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Journalists in Trouble: Russian Authorities Bring New Charge Against Alsu Kurmasheva


Alsu Kurmasheva and her husband Pavel Butorin
Alsu Kurmasheva and her husband Pavel Butorin

Alsu Kurmasheva faces new charge; four RFE/RL journalists mark Human Rights Day behind bars; and more.

RUSSIA: RFE/RL Journalist Alsu Kurmasheva Faces New Charge

Russian investigators have reportedly filed another case against RFE/RL journalist Alsu Kurmasheva, who has already been held in Russian custody since October 18 on false “foreign agent” charges. On December 12, Russian media reported that Alsu faces new charges under Article 207.3 of the Russian Criminal Code, which effectively criminalizes reporting about Russia’s war on Ukraine. If convicted on both charges, Alsu faces a maximum combined sentence of 15 years in prison.

Responding to the news, RFE/RL acting President Dr. Jeffrey Gedmin said, “We strongly condemn Russian authorities' apparent decision to bring additional charges against Alsu. Journalism is not a crime. It is time for this cruel persecution to end. Alsu has already spent 56 days unjustly detained and separated from her family."

Alsu is an American citizen who lives in Prague, Czech Republic with her husband and two young daughters. She traveled to Russia for a family emergency and was detained on false charges on October 18. On December 1, a court in Kazan, Russia ruled to extend her wrongful detention through February 5, 2024.

In November, RFE/RL’s Washington D.C. office hosted Pavel Butorin, Alsu’s husband and the Director of Current Time, RFE/RL’s 24/7 Russian-language digital and TV network. Pavel spoke with U.S. government officials, civil society leaders, and the press about Alsu’s imprisonment.

ICYMI: Watch Pavel Butorin’s remarks at the National Press Club and the Hudson Institute. Special thanks to Paul Beckett, Assistant Editor at the Wall Street Journal and advocate for Evan Gershkovich, for his participation.

Alsu’s family calls on the U.S. State Department to immediately designate her as “wrongfully detained” and mobilize resources for her release. RFE/RL joins this call, which was echoed by more than a dozen civil society organizations in a letter to Secretary of State Blinken on November 28. Eight U.S. lawmakers also called on Secretary Blinken to issue the designation, in a December 1 letter led by Del. Holmes Norton (D-DC) and Rep. Schiff (D-CA). RFE/RL thanks them for their support.

Catch up on the latest reporting on Alsu’s case in the Wall Street Journal, France24, and The Post, a student-run newspaper at Ohio University, where Alsu’s husband Pavel Butorin is an alum. Listen to Pavel on The Power Vertical Podcast with Brian Whitmore.

TAKE ACTION: Stay informed by visiting the Free Alsu Kurmasheva page on RFE/RL’s website. Use and share this advocacy toolkit to join the call for Alsu’s release. If you are in the U.S., use this template to contact your elected officials about Alsu’s case.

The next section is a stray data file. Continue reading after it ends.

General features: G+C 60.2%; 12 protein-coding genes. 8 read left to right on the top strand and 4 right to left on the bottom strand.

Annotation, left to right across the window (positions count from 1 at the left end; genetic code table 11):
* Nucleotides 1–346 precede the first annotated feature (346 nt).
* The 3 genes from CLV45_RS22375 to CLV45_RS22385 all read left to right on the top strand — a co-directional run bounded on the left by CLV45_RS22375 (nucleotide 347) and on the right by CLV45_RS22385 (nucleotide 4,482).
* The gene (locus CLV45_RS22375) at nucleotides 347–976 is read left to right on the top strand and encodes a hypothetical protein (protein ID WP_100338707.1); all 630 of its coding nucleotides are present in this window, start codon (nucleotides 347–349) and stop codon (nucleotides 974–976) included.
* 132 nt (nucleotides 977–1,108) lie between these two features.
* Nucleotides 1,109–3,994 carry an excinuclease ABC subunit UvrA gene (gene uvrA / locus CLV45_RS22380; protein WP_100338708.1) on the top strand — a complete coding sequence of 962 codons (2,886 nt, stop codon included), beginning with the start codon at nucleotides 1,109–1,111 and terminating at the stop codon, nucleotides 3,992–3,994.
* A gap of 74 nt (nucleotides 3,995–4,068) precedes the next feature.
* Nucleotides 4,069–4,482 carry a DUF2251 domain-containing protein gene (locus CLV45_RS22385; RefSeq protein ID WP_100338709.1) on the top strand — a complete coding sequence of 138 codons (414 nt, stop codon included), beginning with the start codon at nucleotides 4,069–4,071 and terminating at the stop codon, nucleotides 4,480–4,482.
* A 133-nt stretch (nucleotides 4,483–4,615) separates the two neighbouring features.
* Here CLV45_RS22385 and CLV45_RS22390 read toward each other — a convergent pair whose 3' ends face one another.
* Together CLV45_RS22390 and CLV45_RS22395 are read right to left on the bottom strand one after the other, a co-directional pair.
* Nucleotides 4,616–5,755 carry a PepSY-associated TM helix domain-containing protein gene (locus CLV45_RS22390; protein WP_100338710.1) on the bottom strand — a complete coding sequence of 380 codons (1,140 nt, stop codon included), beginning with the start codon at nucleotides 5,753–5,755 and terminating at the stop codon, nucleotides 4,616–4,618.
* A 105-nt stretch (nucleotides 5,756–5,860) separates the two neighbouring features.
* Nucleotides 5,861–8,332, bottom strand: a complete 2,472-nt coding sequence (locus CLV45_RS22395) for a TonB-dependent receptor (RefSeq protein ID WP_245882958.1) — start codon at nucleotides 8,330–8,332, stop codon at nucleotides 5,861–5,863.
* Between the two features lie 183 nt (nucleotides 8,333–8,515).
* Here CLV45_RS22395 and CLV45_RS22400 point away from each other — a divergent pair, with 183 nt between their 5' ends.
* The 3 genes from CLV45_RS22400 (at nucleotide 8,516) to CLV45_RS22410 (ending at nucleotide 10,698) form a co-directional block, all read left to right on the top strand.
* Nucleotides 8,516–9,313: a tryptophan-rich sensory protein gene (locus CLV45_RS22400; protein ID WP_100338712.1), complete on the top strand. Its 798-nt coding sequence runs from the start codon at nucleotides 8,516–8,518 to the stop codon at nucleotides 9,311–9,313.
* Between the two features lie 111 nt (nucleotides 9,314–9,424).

HUMAN RIGHTS DAY: Four RFE/RL Journalists Remain Behind Bars in Crimea, Belarus, Russia

On Human Rights Day on December 10, RFE/RL stood in solidarity with our colleagues behind bars: Alsu Kurmasheva in Russia, Andrey Kuznechyk and Ihar Losik in Belarus, and Vladyslav Yesypenko in Russia-occupied Crimea. They will all spend the holiday season away from their spouses and young children.

Andrey marked two years behind bars on November 25. Vladyslav has not seen his wife Kateryna and their daughter Stefania for more than 1000 days. Ihar is held incommunicado. His family has not heard from him for nearly 300 days. Alsu is not permitted calls with her daughters, who haven’t seen her in more than six months.

Alsu, Andrey, Ihar, and Vladyslav have done nothing wrong. They must be released to their families immediately.

TAKE ACTION: We encourage you to write holiday cards to imprisoned RFE/RL journalists. Here’s how.

AFGHANISTAN/PAKISTAN: RFE/RL Continues Search for Safe Havens for Afghan Journalists

As the human rights situation in Afghanistan continues to deteriorate, a number of RFE/RL staff remain stranded in Afghanistan, Pakistan, and elsewhere. They were left behind by U.S. evacuation efforts and have no clear pathway to safety. Those in Afghanistan fear for their lives, as many have been personally targeted by the Taliban for their work. Those who have made it to stopover locations are vulnerable to anti-refugee crackdowns including the ongoing mass forced deportations of Afghans from Pakistan.

As U.S. taxpayer-funded media workers, these individuals are eligible for refugee admission to the United States, but this provides little protection in the absence of a safe and legal way out of Afghanistan and Pakistan. RFE/RL stands ready to work with the U.S. government to facilitate the speedy evacuation and resettlement of our Afghan staff and their families.

My name is Deniz Yuksel, Senior Advocacy Officer here at RFE/RL and the author of Journalists in Trouble. Thank you for subscribing to our newsletter and for standing with persecuted journalists.

If you are interested in collaborating to amplify the stories of our imprisoned journalists, you can reach me by emailing advocacy@rferl.org. And, if you know someone who may be interested in Journalists in Trouble, click here to forward this edition to them.

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